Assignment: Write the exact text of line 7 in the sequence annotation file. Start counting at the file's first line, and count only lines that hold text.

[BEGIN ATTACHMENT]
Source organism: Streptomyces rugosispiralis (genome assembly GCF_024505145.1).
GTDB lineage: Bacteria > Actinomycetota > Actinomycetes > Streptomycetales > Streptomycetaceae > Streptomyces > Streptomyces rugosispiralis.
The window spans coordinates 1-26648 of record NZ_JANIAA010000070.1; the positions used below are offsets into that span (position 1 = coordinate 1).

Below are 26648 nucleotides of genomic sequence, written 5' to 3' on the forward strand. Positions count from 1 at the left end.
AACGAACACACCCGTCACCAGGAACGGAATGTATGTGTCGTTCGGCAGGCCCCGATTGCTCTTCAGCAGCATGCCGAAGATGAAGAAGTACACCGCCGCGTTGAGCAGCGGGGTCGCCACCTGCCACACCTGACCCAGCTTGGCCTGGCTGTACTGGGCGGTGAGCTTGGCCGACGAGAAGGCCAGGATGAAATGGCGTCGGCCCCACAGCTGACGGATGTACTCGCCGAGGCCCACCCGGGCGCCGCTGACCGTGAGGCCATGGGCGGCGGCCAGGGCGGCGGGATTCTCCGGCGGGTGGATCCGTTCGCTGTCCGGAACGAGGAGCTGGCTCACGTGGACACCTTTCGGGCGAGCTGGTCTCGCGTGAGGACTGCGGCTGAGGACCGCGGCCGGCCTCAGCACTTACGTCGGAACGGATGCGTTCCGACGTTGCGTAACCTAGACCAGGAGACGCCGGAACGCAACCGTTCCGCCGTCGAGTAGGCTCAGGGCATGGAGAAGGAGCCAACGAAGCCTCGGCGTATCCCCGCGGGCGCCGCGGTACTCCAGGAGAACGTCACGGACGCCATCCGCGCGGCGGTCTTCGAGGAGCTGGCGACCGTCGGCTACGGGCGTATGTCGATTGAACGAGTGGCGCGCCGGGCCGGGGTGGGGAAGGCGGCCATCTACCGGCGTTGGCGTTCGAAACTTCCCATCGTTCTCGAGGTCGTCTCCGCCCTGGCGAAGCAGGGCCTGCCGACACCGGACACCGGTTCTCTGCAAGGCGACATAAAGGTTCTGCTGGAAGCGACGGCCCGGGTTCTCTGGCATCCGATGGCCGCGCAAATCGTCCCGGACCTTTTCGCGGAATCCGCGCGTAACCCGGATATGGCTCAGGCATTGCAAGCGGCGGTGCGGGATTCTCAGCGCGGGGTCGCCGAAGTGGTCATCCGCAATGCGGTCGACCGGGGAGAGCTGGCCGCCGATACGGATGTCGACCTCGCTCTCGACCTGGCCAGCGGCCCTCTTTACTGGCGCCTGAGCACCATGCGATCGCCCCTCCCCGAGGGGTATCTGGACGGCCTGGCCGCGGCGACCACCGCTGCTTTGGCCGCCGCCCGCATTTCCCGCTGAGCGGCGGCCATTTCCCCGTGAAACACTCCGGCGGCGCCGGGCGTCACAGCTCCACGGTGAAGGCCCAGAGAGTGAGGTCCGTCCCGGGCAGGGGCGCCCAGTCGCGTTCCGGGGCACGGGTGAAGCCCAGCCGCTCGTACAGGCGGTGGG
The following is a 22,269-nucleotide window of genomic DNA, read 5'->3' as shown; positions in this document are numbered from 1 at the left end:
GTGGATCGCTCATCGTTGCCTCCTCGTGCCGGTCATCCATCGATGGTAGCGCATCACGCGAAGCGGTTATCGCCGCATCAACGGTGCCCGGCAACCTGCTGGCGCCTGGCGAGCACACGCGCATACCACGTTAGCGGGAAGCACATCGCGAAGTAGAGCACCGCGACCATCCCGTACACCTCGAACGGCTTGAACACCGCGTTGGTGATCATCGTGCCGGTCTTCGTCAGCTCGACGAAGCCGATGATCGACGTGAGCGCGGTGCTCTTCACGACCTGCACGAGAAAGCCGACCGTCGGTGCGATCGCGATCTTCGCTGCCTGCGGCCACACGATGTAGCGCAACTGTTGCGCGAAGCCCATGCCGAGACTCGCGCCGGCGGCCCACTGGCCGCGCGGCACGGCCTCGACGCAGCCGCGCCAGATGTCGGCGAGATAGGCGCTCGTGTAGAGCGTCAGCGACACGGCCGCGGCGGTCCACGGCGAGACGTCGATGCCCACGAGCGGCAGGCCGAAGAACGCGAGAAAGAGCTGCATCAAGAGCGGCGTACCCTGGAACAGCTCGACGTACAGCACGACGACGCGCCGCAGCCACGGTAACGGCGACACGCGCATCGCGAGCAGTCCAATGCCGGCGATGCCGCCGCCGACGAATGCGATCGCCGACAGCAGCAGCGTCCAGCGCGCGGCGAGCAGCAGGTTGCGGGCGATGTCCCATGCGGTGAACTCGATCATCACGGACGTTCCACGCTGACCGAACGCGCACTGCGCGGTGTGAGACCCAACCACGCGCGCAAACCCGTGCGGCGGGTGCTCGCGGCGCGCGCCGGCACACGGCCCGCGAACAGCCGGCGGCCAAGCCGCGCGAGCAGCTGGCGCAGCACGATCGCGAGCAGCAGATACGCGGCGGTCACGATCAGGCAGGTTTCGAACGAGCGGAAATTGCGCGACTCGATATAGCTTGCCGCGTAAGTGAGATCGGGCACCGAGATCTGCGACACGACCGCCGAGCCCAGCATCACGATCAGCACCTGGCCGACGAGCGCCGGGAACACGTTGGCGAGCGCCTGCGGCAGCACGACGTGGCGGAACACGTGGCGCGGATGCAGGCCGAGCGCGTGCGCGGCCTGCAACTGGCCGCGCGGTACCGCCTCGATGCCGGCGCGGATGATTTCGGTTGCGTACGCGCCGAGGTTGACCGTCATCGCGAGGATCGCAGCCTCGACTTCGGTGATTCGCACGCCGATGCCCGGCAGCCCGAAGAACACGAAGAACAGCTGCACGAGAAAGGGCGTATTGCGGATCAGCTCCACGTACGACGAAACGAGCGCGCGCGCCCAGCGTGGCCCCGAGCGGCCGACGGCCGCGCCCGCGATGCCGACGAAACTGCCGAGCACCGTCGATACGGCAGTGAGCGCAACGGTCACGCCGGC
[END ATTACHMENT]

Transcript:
GTGGATCGCTCATCGTTGCCTCCTCGTGCCGGTCATCCATCGATGGTAGCGCATCACGCGAAGCGGTTATCGCCGCATCAACGGTGCCCGGCAACCTGCTGGCGCCTGGCGAGCACACGCGCATACCACGTTAGCGGGAAGCACATCGCGAAGTAGAGCACCGCGACCATCCCGTACACCTCGAACGGCTTGAACACCGCGTTGGTGATCATCGTGCCGGTCTTCGTCAGCTCGACGAAGCCGATGATCGACGTGAGCGCGGTGCTCTTCACGACCTGCACGAGAAAGCCGACCGTCGGTGCGATCGCGATCTTCGCTGCCTGCGGCCACACGATGTAGCGCAACTGTTGCGCGAAGCCCATGCCGAGACTCGCGCCGGCGGCCCACTGGCCGCGCGGCACGGCCTCGACGCAGCCGCGCCAGATGTCGGCGAGATAGGCGCTCGTGTAGAGCGTCAGCGACACGGCCGCGGCGGTCCACGGCGAGACGTCGATGCCCACGAGCGGCAGGCCGAAGAACGCGAGAAAGAGCTGCATCAAGAGCGGCGTACCCTGGAACAGCTCGACGTACAGCACGACGACGCGCCGCAGCCACGGTAACGGCGACACGCGCATCGCGAGCAGTCCAATGCCGGCGATGCCGCCGCCGACGAATGCGATCGCCGACAGCAGCAGCGTCCAGCGCGCGGCGAGCAGCAGGTTGCGGGCGATGTCCCATGCGGTGAACTCGATCATCACGGACGTTCCACGCTGACCGAACGCGCACTGCGCGGTGTGAGACCCAACCACGCGCGCAAACCCGTGCGGCGGGTGCTCGCGGCGCGCGCCGGCACACGGCCCGCGAACAGCCGGCGGCCAAGCCGCGCGAGCAGCTGGCGCAGCACGATCGCGAGCAGCAGATACGCGGCGGTCACGATCAGGCAGGTTTCGAACGAGCGGAAATTGCGCGACTCGATATAGCTTGCCGCGTAAGTGAGATCGGGCACCGAGATCTGCGACACGACCGCCGAGCCCAGCATCACGATCAGCACCTGGCCGACGAGCGCCGGGAACACGTTGGCGAGCGCCTGCGGCAGCACGACGTGGCGGAACACGTGGCGCGGATGCAGGCCGAGCGCGTGCGCGGCCTGCAACTGGCCGCGCGGTACCGCCTCGATGCCGGCGCGGATGATTTCGGTTGCGTACGCGCCGAGGTTGACCGTCATCGCGAGGATCGCAGCCTCGACTTCGGTGATTCGCACGCCGATGCCCGGCAGCCCGAAGAACACGAAGAACAGCTGCACGAGAAAGGGCGTATTGCGGATCAGCTCCACGTACGACGAAACGAGCGCGCGCGCCCAGCGTGGCCCCGAGCGGCCGACGGCCGCGCCCGCGATGCCGACGAAACTGCCGAGCACCGTCGATACGGCAGTGAGCGCAACGGTCACGCCGGC